can confucianism battle spoiled kids and urban consumerism? here is the text from the South China Morning Post article:
A new age for the sage
Parents are flocking to schools where their children are immersed in the teachings of Confucius
Elaine Yau (<a href=mailto:email@example.com><u>firstname.lastname@example.org</u></a>) Updated on Dec 04, 2011Standing ramrod straight during assembly, pupils at Catiline Kindergarten in Whampoa recite verses from the Three Character Classic, the 13th century children’s guide attributed to Confucian scholar Wang Yinglin. It’s par for the course at Catiline, where Confucius’ teachings are fundamental to its approach to education.
Executive officer Tsui Mei-ling, whose five-year-old daughter Yu-yan attends Catiline, reckons the teachings of the ancient Chinese philosopher provide an antidote to the pervasive culture of materialism and individual wants that Hong Kong children are exposed to every day.
"All the online entertainment and popular culture have watered down the traditional Chinese virtues I admire," she says. "Children get everything so easily, they don’t learn to be thankful for what they have. Veneration towards elders is also disappearing. I don’t want my child to become a brat so typical among local kids now."
Tsui has noticed a remarkable change in Yu-yan since joining Catiline. There are fewer temper tantrums, and she is better behaved.
"Before, she was quite spoilt and gave up easily in the face of difficulties," she says. "Now, when I ask her to do something, she responds quickly, reciting the precept against tardy replies to parents’ requests. When dancing, she stretches herself to the hilt. She grits her teeth and reminds herself about the verses of perseverance and living up to one’s potential."
Once derided as feudal and draconian, the teachings of Confucius are not only gaining interest on the mainland, but are also enjoying a revival in Hong Kong, where the classic texts are being incorporated into the curriculum. This year, seven kindergartens under the Tung Wah Group of Hospitals, as well as 11 primary schools with Buddhist and Taoist affiliations introduced classics such as the Qing dynasty text Dizi Gui (Standards for Being a Good Pupil and Child) and The Doctrine of the Mean.
At Catiline, Confucian teachings are a way of life for students and teachers. Sayings from Dizi Gui and the Three-Character Classic are plastered on walls.
Textbooks include The Great Learning, which points the way to enlightenment and moral uplift. School administrators devote every Thursday afternoon to studying The Analects.
"We have activities that show how the virtues are applied in daily life," says Catiline director Wun Kam-hoi. "For example, when teaching about gratitude, there will be a visit to a farm in Fanling to let children learn about farm labour and why we should be grateful to nature and the people involved in food production. During birthday parties, children learn to express thanks to their parents instead of focusing on the birthday boy."
Wun, who is also chairman of the International Classics Culture Association, bought the kindergarten in 2004 with a view to reconnecting youngsters with Confucian thinking. He clearly found plenty of demand, as the nursery has since expanded to five branches and now caters to 1,300 pupils.
Texts such as The Thousand Character Classic, which uses archaic expressions and obscure metaphors, might seem old-fashioned, but Wun insists they remain relevant.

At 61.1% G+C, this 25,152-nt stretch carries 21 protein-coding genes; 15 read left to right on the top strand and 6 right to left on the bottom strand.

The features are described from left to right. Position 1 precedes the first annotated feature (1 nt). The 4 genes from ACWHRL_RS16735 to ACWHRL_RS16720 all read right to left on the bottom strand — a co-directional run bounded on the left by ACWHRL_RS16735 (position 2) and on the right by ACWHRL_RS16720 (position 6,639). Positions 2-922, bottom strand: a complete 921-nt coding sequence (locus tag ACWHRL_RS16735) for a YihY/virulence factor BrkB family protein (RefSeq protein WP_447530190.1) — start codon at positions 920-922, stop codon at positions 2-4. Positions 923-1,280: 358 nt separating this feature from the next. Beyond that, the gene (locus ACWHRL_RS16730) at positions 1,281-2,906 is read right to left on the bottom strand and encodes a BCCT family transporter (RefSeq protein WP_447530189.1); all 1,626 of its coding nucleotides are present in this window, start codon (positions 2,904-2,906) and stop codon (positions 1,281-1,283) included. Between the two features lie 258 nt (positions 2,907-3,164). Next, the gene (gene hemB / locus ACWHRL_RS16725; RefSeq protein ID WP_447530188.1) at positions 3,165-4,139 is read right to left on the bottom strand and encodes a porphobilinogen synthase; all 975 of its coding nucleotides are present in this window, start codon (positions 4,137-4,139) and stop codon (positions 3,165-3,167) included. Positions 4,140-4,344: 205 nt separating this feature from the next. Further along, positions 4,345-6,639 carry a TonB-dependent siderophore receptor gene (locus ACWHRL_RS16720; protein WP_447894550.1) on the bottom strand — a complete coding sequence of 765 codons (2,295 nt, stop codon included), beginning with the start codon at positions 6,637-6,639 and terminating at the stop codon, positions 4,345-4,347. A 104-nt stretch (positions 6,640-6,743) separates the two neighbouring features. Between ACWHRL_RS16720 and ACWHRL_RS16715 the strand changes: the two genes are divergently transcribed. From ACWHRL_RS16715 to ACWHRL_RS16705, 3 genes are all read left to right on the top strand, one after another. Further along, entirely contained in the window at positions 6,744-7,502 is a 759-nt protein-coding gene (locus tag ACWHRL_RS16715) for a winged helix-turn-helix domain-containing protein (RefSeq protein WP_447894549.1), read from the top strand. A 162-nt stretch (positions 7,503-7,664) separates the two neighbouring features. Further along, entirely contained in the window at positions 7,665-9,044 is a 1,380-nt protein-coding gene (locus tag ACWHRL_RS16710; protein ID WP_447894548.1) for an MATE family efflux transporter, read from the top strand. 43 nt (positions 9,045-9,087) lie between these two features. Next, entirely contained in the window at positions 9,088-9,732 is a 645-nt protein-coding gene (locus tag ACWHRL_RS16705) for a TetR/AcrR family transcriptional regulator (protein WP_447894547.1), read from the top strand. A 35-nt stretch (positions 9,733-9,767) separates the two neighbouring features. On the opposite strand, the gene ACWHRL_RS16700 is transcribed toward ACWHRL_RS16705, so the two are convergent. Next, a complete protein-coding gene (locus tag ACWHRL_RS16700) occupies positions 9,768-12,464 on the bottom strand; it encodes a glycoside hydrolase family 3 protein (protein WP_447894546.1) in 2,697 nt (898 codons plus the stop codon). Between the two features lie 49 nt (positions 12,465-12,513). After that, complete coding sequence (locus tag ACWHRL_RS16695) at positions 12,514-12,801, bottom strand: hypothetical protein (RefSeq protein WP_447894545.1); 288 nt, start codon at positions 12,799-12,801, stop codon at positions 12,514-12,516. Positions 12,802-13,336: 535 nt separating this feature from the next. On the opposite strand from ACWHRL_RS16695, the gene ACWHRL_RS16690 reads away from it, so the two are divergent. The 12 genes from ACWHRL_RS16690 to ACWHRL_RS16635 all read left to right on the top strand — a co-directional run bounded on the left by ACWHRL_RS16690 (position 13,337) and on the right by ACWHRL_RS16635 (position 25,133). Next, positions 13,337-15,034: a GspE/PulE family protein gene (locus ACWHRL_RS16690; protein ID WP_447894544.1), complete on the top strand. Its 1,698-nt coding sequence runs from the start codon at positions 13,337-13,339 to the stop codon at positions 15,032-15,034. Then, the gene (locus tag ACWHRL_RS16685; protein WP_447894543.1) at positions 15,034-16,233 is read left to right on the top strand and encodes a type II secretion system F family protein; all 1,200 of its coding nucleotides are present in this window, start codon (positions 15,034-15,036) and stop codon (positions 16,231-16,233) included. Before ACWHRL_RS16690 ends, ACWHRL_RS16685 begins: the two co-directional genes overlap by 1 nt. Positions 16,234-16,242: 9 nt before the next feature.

"Human nature and virtues are immutable," he says. "People were racked by greed, fear and ignorance 2,500 years ago, but they always sought self-advancement. The same foibles and aspirations remain today. Confucius exhorted people to change and adapt to their times."
Even the six arts that the ideal Confucian gentleman should seek mastery of - ritual, music, archery, charioteering, writing and arithmetic - have their modern equivalents. For instance, charioteering referred to transport by horse or ox-drawn carts, but in the present context, it would refere to computers, Wun says. Similarly, there’s a modern equivalent to archery. “Who would ride an ox-drawn cart and shoot arrows today? The two arts mean the mastery of computers and physical education these days.”
At Rightmind Kindergarten, a nursery run by the KinderU group in Ap Lei Chau, Dizi Gui serves as a guide to life for parents, too. KinderU founder Thomas Ho Kwong-hung designed a series of workshops to teach them how to incorporate Confucian thought into child-raising, and now parents use Dizi Gui verses in their daily conversations with children.
Financial planner Debbie Lee Mei-yan, who attended many of Ho’s workshops, says she knows the whole texts by heart and adheres to their directives.
"I find the texts hugely useful, especially for busy families like ours. The verses are concise and applicable to all aspects of daily life. When my daughter does something wrong, I can cite the relevant verse without having to explain further. As she has internalised the lessons in class, she understands my point instantly. For example, when she refused to leave a birthday party late at night, even though she goes to bed at 8pm, I cited the verse about the importance of sticking to one’s schedule without disruptions."
Ho says children should learn how to be decent individuals before they begin their quests for knowledge. “Dizi Gui helps children build up a set of moral values that can benefit them for life. The text should be learnt by all parents, who can then serve as role models.”
At ISF Academy in Pokfulam, teachers help Confucian teachings come alive by associating them with festivals, games and activities. For instance, they adopt filial piety as a theme during Chung Yeung festival to teach the importance of protecting and venerating elders, says Shan Ning, head of the academy’s primary section. With lessons in English and other foreign languages eclipsing Chinese education in most of the city’s international schools, ISF’s strong emphasis on Putonghua and Chinese culture sets it apart. Confucian texts are also recited at morning assemblies, but it isn’t simply rote learning.